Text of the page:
HAVANA TIMES, April 12 — In Cuba, access to the Internet is a privilege held by a small group that includes foreign residents on the island, PhDs in any field, senior political leaders, military officers, reporters, a few artists and writers, and people with sufficient money to pay for an illegal account.
Another group — such as medical doctors who have served missions abroad or academics — also have Internet access, but with more restrictions than those just mentioned. This group can only get on line from their jobs, and therefore they don’t have access from home.
As an example of the restrictions they suffer, the connections of this second group prevent them from opening web-mail accounts like say Gmail, Yahoo or Hotmail. In addition, certain websites are blocked nationwide or by the work center.
A friend of mine who has an Internet account — and therefore has much more of an opportunity to get online than me — from time to time lets me check my Gmail, for example. As one might imagine, I’m normally unable to access Internet sites, all I have time to do is just to check my inbox.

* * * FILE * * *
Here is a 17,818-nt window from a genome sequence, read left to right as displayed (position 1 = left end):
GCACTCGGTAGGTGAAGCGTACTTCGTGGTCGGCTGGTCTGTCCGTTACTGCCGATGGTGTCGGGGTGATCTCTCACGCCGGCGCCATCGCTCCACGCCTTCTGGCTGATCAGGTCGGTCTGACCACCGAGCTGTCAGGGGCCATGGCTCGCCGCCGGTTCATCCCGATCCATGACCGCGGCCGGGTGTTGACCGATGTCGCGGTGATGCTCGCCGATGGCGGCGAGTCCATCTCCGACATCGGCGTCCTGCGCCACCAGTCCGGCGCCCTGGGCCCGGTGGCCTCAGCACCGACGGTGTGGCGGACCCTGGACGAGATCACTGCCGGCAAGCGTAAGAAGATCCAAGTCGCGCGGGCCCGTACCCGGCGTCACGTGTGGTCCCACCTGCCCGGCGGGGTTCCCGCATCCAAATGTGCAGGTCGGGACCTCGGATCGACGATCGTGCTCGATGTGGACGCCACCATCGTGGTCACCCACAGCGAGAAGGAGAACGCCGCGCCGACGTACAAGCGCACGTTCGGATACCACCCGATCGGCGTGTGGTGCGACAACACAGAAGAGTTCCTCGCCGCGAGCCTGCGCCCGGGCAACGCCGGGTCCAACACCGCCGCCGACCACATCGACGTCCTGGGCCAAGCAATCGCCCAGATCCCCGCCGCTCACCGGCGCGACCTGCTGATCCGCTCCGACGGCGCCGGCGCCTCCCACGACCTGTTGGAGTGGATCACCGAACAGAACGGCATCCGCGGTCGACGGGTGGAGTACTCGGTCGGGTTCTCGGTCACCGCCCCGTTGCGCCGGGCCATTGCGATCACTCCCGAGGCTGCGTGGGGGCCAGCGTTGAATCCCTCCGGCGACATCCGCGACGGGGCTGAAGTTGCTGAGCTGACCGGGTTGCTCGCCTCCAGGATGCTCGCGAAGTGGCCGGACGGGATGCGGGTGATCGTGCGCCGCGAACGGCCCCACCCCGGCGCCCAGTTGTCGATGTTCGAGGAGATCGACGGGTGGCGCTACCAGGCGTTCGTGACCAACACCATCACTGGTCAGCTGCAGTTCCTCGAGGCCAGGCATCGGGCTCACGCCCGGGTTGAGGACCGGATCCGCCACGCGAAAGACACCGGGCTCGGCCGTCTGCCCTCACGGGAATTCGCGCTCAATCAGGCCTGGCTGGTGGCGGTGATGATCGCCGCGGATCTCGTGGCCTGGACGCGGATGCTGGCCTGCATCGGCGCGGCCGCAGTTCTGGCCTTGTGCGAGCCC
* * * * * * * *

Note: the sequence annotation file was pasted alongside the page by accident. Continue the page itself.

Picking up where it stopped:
‘Tunnels’ and Increasing Surveillance
To get around the government-controlled servers, “tunnels” or proxies are used, which allow you to enter some of the forbidden sites through other webpages. However, these are now being detected and any deviation from the regulations is punishable by a suspension of access and is subjected to an investigation.
Surveillance activities relating to computer security have increased (this is understood as a measure to prevent access to any site that doesn’t suit the authorities).
So many filters placed on an already low bandwidth make our internet speeds much slower; it’s to the point of almost eliminating access to anything. Still, each day more and more sites are blocked, either nationally or by filters placed on servers at individual workplaces.
Unfortunately, I tried to apply my skill on those tunnels while using my friend’s account on my job. Apparently my tinkering was discovered and a three-month block was put on his Internet access as a reprimand – like one applied toward a misbehaving child.
He won’t have Internet access for a good while and I’ve been overcome by a tremendous sense of guilt.